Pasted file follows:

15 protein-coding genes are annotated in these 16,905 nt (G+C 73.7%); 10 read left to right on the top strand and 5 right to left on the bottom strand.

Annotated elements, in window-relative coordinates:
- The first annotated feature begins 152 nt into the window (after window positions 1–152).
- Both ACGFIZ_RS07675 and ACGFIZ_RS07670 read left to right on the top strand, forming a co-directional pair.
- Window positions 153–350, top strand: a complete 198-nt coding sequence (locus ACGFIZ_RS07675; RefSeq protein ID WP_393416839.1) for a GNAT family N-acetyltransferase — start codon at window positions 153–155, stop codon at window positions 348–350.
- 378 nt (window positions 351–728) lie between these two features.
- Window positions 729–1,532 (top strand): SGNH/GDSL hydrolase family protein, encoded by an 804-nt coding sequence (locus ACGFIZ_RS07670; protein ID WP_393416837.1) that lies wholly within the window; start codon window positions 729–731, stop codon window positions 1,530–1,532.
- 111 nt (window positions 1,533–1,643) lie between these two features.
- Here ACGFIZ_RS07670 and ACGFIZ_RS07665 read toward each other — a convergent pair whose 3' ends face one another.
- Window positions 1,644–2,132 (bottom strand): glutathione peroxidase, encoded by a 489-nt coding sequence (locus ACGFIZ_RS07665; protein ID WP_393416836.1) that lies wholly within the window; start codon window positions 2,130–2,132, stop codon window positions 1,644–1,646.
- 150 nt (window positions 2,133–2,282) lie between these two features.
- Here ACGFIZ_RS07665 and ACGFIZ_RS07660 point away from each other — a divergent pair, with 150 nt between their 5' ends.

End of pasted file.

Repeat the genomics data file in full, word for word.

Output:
15 protein-coding genes are annotated in these 16,905 nt (G+C 73.7%); 10 read left to right on the top strand and 5 right to left on the bottom strand.

Annotated elements, in window-relative coordinates:
- The first annotated feature begins 152 nt into the window (after window positions 1–152).
- Both ACGFIZ_RS07675 and ACGFIZ_RS07670 read left to right on the top strand, forming a co-directional pair.
- Window positions 153–350, top strand: a complete 198-nt coding sequence (locus ACGFIZ_RS07675; RefSeq protein ID WP_393416839.1) for a GNAT family N-acetyltransferase — start codon at window positions 153–155, stop codon at window positions 348–350.
- 378 nt (window positions 351–728) lie between these two features.
- Window positions 729–1,532 (top strand): SGNH/GDSL hydrolase family protein, encoded by an 804-nt coding sequence (locus ACGFIZ_RS07670; protein ID WP_393416837.1) that lies wholly within the window; start codon window positions 729–731, stop codon window positions 1,530–1,532.
- 111 nt (window positions 1,533–1,643) lie between these two features.
- Here ACGFIZ_RS07670 and ACGFIZ_RS07665 read toward each other — a convergent pair whose 3' ends face one another.
- Window positions 1,644–2,132 (bottom strand): glutathione peroxidase, encoded by a 489-nt coding sequence (locus ACGFIZ_RS07665; protein ID WP_393416836.1) that lies wholly within the window; start codon window positions 2,130–2,132, stop codon window positions 1,644–1,646.
- 150 nt (window positions 2,133–2,282) lie between these two features.
- Here ACGFIZ_RS07665 and ACGFIZ_RS07660 point away from each other — a divergent pair, with 150 nt between their 5' ends.